As I had already done my Bungy jump at Rotorua a week ago, I was all geared up to take the Secrets of Bungy tour which is highly recommended to get an overview of behind the scenes look at how bungy jumping started, the technology used as well as restricted access to the live bungy jumping site. At the end you are handed over a certificate known as “the secrets of bungy tour confidentiality agreement” with your name printed – a good souvenir to take home from the birth place of bungy, especially for those who do not want to take a leap from the world’s first bungy site which was established in 1988. You also get a part of a bungy cord which is harnessed onto the jumper as a souvenir and it was surprising to know that the material used for the cord at some of the bungy sites come from Kochi, India!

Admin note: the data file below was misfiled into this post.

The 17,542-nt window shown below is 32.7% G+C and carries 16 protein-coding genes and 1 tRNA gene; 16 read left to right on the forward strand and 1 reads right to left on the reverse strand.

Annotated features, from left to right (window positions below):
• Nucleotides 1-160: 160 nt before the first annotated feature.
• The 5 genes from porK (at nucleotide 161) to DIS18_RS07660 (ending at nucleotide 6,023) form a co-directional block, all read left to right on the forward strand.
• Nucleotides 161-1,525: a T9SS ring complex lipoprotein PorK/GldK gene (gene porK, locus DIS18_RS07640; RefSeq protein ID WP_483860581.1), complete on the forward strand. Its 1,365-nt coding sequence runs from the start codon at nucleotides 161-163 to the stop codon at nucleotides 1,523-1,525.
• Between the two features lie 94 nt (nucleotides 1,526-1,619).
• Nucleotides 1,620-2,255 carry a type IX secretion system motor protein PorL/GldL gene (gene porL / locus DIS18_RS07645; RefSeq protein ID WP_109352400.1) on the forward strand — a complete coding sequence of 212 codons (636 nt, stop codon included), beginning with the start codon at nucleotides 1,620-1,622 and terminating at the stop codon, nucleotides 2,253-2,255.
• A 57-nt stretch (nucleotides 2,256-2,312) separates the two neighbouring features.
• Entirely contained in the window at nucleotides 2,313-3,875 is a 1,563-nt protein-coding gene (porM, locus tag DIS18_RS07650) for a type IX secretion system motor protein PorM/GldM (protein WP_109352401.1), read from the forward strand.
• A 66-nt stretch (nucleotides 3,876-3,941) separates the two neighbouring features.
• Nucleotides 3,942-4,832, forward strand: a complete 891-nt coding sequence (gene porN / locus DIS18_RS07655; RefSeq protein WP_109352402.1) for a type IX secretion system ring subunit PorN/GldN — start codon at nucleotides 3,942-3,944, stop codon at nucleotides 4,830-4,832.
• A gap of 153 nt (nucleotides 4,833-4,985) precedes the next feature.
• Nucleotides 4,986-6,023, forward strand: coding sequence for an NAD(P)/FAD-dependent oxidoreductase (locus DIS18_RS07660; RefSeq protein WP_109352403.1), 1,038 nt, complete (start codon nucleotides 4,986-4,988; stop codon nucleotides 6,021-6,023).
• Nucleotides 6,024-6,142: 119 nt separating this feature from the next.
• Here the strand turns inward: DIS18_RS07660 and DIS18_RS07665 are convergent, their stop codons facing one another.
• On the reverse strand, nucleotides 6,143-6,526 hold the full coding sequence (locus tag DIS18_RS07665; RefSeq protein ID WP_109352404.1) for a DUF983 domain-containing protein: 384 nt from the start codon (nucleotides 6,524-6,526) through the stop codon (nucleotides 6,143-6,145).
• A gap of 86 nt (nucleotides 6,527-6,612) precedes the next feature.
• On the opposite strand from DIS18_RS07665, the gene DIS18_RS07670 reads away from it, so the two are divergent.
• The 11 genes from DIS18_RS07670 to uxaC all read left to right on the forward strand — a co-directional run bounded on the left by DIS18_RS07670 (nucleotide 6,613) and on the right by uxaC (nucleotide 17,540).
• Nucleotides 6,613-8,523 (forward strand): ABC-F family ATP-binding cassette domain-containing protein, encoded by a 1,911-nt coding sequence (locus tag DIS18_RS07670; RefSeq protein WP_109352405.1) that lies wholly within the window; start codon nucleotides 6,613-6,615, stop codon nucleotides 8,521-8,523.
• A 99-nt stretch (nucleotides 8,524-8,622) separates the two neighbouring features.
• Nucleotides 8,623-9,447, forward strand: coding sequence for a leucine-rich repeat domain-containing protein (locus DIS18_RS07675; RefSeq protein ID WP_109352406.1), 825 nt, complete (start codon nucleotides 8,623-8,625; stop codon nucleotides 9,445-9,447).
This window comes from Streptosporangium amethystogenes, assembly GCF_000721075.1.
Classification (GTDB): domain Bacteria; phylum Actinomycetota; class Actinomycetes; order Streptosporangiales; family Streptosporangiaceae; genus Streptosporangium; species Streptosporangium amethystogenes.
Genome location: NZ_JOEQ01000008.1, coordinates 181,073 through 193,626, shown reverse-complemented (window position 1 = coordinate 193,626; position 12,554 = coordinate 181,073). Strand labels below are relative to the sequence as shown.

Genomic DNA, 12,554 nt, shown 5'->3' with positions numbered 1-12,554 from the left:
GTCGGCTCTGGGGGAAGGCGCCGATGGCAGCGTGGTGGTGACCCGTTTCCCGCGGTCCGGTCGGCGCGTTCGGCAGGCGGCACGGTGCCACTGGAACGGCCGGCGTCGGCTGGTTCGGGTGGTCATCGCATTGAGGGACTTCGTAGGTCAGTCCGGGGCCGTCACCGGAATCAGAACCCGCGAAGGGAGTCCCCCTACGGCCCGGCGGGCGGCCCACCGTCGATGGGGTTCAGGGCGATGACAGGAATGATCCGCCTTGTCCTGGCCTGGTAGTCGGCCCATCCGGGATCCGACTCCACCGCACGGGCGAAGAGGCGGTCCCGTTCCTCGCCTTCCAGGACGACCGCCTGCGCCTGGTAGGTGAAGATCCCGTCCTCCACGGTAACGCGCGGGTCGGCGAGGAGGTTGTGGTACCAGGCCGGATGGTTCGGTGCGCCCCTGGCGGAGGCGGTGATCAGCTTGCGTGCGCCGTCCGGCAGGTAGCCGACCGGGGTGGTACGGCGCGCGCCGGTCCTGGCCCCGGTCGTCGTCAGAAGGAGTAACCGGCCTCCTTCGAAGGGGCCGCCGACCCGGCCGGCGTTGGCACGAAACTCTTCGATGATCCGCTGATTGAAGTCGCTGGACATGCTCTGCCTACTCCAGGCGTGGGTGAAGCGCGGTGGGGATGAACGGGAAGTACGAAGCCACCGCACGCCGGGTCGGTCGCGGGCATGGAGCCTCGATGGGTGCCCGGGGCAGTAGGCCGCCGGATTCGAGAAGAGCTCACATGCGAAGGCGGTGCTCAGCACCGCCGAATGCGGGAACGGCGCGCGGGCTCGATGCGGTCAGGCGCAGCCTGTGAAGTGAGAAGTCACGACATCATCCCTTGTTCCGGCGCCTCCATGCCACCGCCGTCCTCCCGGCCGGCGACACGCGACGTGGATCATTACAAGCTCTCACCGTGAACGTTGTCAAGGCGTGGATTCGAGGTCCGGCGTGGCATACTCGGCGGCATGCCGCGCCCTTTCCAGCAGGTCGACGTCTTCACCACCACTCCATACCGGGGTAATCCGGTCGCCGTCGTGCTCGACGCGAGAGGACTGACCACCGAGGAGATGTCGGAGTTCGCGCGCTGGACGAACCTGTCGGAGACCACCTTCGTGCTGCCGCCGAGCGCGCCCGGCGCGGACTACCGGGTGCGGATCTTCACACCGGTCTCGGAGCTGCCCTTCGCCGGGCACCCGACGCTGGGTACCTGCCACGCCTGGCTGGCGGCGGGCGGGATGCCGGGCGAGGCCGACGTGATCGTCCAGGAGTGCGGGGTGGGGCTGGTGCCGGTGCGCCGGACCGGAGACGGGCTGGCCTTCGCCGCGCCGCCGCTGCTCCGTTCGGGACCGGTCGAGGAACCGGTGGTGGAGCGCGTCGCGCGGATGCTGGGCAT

Our next stop was a short drive up to the Gibbston Valley Winery – one of pioneering vineyards in the region which has gone to win several awards for its fine wine produce. After visiting the winery and doing some wine tasting, we had the opportunity to visit the Gibbston Valley Cheesery which is located on the site itself, probably the only place in New Zealand where you can get cheese and wine at the same place. The Gibbston Valley vineyard is nestled in the heart of Central Otago frequently hosts a series of wine tasting events at the winery and organizes private and public wine tours for those wishing to truly experience of the magic that this stunning wine growing region offers.